I expect de León’s coffers to fill soon, and I expect his poll numbers to climb the more that Californians realize what a winner he is. And I expect more labor unions to endorse him, and without labor unions’ help, I can’t see Cryptkeeper winning. Her big money alone won’t be enough; she’ll have to actually earn enough votes.

The 84-year-old Cryptkeeper could have saved herself this embarrassment and stepped down, but she’s been tone-deaf to her constituency, who is to the left of her on many if not most issues, for years. The only reason that they’ve been re-electing her is that this is the first time that a viable alternative has emerged.

Cryptkeeper is no longer inevitable, and that’s great news not only for the people of California, but for all Americans who are affected by Cryptkeeper’s center-right votes in the U.S. Senate.

P.S. Also yesterday, California gubernatorial candidate Gavin Newsom (who also has been endorsed by SEIU) garnered more votes for a state party endorsement than did any other candidate, with 39 percent.

While DINO Antonio Villaraigosa and Newsom have been in the top two in polling, yesterday Villaraigosa came in at fourth place in the endorsement vote, garnering only 9 percent. (The second-place winner garnered 30 percent and the third-place winner garnered 20 percent, and because there are so many Democratic gubernatorial candidates, it wasn’t expected that any one of them would reach the 60-percent mark necessary for an endorsement from the state party.)

I expect Newsom, who is my imperfect-but-preferred candidate, to become California’s next governor.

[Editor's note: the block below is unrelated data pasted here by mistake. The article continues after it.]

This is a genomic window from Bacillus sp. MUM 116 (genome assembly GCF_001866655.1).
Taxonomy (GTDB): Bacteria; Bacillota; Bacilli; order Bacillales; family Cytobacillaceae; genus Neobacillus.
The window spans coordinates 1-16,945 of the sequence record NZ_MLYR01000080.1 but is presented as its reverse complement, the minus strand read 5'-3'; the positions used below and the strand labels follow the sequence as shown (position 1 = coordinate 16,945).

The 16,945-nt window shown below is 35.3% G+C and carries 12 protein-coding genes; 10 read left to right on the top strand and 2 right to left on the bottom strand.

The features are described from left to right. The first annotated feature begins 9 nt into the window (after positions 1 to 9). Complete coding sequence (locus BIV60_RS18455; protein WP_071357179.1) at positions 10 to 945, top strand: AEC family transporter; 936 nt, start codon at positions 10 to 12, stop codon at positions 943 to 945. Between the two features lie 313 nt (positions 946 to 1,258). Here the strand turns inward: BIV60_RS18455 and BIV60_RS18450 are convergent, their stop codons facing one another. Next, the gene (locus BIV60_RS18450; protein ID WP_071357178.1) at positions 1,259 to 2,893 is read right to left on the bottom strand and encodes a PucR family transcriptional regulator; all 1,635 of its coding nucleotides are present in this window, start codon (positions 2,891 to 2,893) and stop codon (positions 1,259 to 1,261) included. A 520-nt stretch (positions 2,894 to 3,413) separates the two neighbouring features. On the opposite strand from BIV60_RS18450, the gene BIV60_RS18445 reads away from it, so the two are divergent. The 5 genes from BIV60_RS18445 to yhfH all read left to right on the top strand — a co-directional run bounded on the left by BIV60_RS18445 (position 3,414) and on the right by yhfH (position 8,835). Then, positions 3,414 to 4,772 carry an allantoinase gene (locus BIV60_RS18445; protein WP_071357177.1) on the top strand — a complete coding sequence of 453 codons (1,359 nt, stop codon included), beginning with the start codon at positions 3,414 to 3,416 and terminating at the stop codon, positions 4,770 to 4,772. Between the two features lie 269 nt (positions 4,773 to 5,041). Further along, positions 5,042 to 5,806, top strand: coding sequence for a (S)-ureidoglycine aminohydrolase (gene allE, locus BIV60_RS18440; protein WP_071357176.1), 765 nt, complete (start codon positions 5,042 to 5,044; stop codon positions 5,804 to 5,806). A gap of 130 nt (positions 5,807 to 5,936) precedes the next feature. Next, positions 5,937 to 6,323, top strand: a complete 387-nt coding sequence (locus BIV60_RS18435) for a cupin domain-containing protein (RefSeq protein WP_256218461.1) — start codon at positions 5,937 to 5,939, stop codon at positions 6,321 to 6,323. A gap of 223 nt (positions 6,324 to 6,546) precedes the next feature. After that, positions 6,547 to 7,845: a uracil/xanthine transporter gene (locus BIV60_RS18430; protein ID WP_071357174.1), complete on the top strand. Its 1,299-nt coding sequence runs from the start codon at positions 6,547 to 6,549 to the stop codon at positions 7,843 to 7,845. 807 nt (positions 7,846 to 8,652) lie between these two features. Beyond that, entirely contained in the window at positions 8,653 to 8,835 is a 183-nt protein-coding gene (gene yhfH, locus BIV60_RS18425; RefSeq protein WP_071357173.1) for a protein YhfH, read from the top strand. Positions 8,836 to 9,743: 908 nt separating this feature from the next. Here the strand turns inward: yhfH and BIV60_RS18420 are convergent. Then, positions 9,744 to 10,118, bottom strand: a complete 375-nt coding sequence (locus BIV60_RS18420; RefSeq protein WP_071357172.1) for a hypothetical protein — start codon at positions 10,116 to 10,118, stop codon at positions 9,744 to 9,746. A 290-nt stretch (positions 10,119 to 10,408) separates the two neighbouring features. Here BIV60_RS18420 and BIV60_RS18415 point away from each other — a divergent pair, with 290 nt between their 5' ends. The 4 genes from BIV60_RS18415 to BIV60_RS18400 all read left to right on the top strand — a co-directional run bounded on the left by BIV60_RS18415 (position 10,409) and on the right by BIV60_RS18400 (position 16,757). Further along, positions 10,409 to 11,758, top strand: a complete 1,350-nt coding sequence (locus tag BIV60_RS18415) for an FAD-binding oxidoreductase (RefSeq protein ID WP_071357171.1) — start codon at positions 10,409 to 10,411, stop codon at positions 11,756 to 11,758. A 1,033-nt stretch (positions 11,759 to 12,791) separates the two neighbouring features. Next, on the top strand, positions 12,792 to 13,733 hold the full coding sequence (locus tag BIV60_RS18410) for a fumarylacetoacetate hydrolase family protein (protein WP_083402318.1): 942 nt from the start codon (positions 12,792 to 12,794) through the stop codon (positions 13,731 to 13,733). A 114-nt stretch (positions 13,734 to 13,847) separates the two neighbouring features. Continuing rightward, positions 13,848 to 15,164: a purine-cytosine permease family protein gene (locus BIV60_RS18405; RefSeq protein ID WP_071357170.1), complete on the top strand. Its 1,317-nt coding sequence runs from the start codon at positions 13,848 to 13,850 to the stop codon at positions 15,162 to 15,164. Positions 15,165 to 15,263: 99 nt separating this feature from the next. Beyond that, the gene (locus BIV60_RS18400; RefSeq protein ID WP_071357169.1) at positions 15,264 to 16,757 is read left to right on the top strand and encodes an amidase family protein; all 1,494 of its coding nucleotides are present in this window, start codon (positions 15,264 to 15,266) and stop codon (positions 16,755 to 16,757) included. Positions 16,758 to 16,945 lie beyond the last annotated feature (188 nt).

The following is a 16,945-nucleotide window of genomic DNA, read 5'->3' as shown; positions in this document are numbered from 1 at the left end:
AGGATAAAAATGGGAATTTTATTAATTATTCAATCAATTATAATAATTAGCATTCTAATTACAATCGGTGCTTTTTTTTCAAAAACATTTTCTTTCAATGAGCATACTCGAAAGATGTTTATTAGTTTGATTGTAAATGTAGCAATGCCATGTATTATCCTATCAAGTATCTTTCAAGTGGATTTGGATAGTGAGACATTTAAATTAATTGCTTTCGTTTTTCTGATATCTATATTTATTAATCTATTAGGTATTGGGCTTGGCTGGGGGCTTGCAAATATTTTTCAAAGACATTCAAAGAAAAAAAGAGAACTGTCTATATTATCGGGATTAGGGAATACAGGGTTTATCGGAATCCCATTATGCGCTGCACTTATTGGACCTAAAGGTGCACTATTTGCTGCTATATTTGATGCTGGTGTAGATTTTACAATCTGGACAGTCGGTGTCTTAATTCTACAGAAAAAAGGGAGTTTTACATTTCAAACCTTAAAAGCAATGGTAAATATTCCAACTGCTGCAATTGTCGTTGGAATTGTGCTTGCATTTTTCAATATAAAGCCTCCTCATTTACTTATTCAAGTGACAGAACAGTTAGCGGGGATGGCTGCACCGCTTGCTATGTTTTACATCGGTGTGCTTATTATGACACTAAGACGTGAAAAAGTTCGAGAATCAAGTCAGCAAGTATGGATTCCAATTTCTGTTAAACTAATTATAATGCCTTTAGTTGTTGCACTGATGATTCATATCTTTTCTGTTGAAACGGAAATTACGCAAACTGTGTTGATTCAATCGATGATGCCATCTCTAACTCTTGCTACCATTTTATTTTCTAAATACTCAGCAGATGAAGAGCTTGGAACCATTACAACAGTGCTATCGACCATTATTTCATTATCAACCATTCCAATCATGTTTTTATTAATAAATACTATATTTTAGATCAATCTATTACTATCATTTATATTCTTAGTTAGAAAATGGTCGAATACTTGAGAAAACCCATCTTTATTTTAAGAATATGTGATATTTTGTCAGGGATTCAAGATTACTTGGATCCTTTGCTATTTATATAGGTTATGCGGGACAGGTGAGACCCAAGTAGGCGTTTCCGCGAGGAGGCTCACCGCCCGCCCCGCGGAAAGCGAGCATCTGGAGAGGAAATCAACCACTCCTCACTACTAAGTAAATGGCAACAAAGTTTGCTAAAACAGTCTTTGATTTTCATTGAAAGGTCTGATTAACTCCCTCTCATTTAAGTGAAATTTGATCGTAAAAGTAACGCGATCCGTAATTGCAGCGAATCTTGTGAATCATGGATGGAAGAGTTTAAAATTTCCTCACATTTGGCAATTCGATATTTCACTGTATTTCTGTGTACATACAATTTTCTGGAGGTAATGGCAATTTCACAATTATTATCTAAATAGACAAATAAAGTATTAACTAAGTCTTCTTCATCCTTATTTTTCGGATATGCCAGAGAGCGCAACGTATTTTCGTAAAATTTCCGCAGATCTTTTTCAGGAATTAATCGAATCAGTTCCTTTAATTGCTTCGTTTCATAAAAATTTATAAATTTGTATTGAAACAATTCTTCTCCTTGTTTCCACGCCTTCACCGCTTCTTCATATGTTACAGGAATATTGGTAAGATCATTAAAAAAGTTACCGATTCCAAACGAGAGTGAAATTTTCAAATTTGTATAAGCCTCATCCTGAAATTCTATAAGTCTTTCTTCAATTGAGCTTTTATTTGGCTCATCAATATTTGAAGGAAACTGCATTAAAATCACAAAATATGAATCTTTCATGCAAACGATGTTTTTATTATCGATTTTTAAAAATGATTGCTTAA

Some are saying that these votes for state party endorsements reflect only the wishes of party insiders, but these so-called party insiders are dispersed throughout the state and they are opinion leaders. These state party endorsement votes aren’t meaningless, even though both de León and Newsom fell short of 60 percent (which, in my opinion, should be reduced to anything above 50 percent).

P.P.S. I should note that under California’s top-two primary system, the top-two vote-getters (regardless of party) in the state’s June 5 primary will move on to the November general election, and I expect the top two to be Kevin de León and Cryptkeeper. (In 2016, there were only two Democrats on the ballot for U.S. Senator for California, Kamala Harris and a nut job who didn’t stand a chance against Harris.)

Some have posited that because Cryptkeeper is center-right — that is, Repugnican Lite — the state’s Repugnicans will vote for her, figuring (correctly) that she’s closer to their political orientation than is de León.

But I don’t know about that. I’d have to see a poll or polls of registered Repugnicans that asks whether or not in a de León-vs.-Cryptkeeper race they’d vote for Cryptkeeper or not vote at all. I surmise that most of the state’s Repugs wouldn’t vote for a Dem, not even DINO Cryptkeeper.

In any event, for de León to win, it’s going to take grassroots support. He doesn’t need as much money as Cryptkeeper does, but he does need those of us who are left of center to vote.